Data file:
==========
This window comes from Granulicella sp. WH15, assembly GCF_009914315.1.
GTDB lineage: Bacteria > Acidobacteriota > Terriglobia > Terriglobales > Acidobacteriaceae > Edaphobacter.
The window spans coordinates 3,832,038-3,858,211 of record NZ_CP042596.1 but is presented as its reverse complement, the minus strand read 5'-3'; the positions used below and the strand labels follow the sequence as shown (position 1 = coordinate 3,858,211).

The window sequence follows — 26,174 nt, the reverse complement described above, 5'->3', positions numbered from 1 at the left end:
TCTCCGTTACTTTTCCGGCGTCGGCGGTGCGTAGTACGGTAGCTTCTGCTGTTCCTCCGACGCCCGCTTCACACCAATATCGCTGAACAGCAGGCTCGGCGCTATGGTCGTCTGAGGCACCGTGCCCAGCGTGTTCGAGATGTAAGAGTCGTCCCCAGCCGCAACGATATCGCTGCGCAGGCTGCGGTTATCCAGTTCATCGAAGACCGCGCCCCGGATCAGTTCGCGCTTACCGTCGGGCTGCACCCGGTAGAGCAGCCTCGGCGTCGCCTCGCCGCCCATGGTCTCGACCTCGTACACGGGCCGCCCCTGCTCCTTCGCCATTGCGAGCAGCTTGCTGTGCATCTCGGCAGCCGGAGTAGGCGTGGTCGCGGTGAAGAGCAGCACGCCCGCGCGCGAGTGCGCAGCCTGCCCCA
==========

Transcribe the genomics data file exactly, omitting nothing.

This window comes from Granulicella sp. WH15, assembly GCF_009914315.1.
GTDB lineage: Bacteria > Acidobacteriota > Terriglobia > Terriglobales > Acidobacteriaceae > Edaphobacter.
The window spans coordinates 3,832,038-3,858,211 of record NZ_CP042596.1 but is presented as its reverse complement, the minus strand read 5'-3'; the positions used below and the strand labels follow the sequence as shown (position 1 = coordinate 3,858,211).

The window sequence follows — 26,174 nt, the reverse complement described above, 5'->3', positions numbered from 1 at the left end:
TCTCCGTTACTTTTCCGGCGTCGGCGGTGCGTAGTACGGTAGCTTCTGCTGTTCCTCCGACGCCCGCTTCACACCAATATCGCTGAACAGCAGGCTCGGCGCTATGGTCGTCTGAGGCACCGTGCCCAGCGTGTTCGAGATGTAAGAGTCGTCCCCAGCCGCAACGATATCGCTGCGCAGGCTGCGGTTATCCAGTTCATCGAAGACCGCGCCCCGGATCAGTTCGCGCTTACCGTCGGGCTGCACCCGGTAGAGCAGCCTCGGCGTCGCCTCGCCGCCCATGGTCTCGACCTCGTACACGGGCCGCCCCTGCTCCTTCGCCATTGCGAGCAGCTTGCTGTGCATCTCGGCAGCCGGAGTAGGCGTGGTCGCGGTGAAGAGCAGCACGCCCGCGCGCGAGTGCGCAGCCTGCCCCA